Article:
FINRA sounds alarm on online distribution platforms
FINRA has sent out a warning shot about the proliferation of online platforms.
"Some member firms assert they are not selling or recommending securities when involved with online distribution platforms, despite evidence to the contrary," the regulator wrote in the latest installment of its annual exam priorities letter. That evidence includes "handling customer accounts and funds, or receiving transaction-based compensation," via the online services.
The new letter also covers money-laundering rules, fixed-income disclosures, cryptocurrencies and new regtech tools firms are using to stay compliant.
"This year's letter takes a somewhat new approach — as compared to similar letters issued in prior years — by focusing primarily on those topics that will be materially new areas of emphasis for our risk monitoring and examination programs in the coming year," FINRA's CEO Robert Cook wrote.
Online distribution platforms are a cause for concern because firms may use them to skirt some of their traditional compliance obligations. Online sales platforms have been embraced by unregistered entities, which sometimes work with registered firms to act as a selling agent or broker of record, the letter says.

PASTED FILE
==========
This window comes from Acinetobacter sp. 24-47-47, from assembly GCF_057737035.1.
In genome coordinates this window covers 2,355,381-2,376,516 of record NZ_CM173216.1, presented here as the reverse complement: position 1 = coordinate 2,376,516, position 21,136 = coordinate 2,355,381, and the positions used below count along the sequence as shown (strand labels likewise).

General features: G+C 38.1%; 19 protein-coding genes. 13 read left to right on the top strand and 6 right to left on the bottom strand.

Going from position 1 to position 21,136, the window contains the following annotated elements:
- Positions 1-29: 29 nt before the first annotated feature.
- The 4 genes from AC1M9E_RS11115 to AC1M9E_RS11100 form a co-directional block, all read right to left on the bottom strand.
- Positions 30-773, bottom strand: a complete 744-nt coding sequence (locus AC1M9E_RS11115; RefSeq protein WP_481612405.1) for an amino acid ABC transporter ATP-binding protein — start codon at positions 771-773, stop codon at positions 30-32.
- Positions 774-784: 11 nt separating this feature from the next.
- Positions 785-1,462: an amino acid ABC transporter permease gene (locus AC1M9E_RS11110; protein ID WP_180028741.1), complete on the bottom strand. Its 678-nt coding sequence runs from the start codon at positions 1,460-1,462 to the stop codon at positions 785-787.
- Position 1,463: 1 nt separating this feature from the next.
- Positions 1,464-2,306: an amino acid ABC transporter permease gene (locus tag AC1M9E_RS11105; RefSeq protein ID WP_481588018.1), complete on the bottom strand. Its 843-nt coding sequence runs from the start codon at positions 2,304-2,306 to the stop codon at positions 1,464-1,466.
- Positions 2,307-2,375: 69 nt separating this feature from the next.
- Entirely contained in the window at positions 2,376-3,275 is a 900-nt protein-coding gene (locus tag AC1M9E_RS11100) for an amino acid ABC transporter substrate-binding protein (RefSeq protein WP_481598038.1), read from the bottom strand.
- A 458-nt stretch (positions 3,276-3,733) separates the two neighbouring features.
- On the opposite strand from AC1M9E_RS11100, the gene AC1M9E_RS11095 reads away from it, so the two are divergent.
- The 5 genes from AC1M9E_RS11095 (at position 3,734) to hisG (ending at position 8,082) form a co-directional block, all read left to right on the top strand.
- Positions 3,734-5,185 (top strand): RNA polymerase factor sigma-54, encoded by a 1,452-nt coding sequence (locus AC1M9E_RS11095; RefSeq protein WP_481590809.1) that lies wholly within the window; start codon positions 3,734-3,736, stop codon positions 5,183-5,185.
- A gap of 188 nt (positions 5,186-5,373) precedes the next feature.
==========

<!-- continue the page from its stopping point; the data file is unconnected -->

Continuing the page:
FINRA says it plans to scrutinize how firms perform a variety of compliance functions in this area, including how they conduct reasonable basis and suitability analysis, as well as supervision and communications.
In 2019, brokers can also expect heightened scrutiny of how they are responding to a new regulation from the Treasury Department that took effect last May. The Financial Crimes Enforcement Network or FinCEN, a Treasury division that handles money-laundering issues, finalized a rule updating customer due diligence requirements for brokers, banks, mutual funds and other entities.
Under that regulation, the network is requiring firms to identify beneficial owners of accounts. FINRA says it expects brokers to demonstrate how they have come to "understand the nature and purpose of customer accounts" and how they conduct ongoing monitoring and submit suspicious activity reports.
The move follows calls for reform. Banned brokers, acting in lieu of attorneys, have made a living for decades representing investors.
"FINRA will focus on the data integrity of those suspicious activity monitoring systems, as well as the decisions associated with changes to those systems," the letter says.
Another new area of focus concerns fixed-income disclosures following the implementation of a new rule governing how dealers provide information on securities mark-ups and mark-downs.
FINRA examiners also will be focusing on new regtech advances, to "understand how [firms] are using such tools and addressing related risks, challenges or regulatory concerns."
Additionally, FINRA is warning about firms' rising interest in digital assets, such as cryptocurrencies.
The regulator also broke down how it uses risk monitoring to identify emerging threats and, when needed, crafts an appropriate regulatory response.
To delve further into these issues issues, FINRA is planning a spate of conferences this year, following the first it has already held in 2019.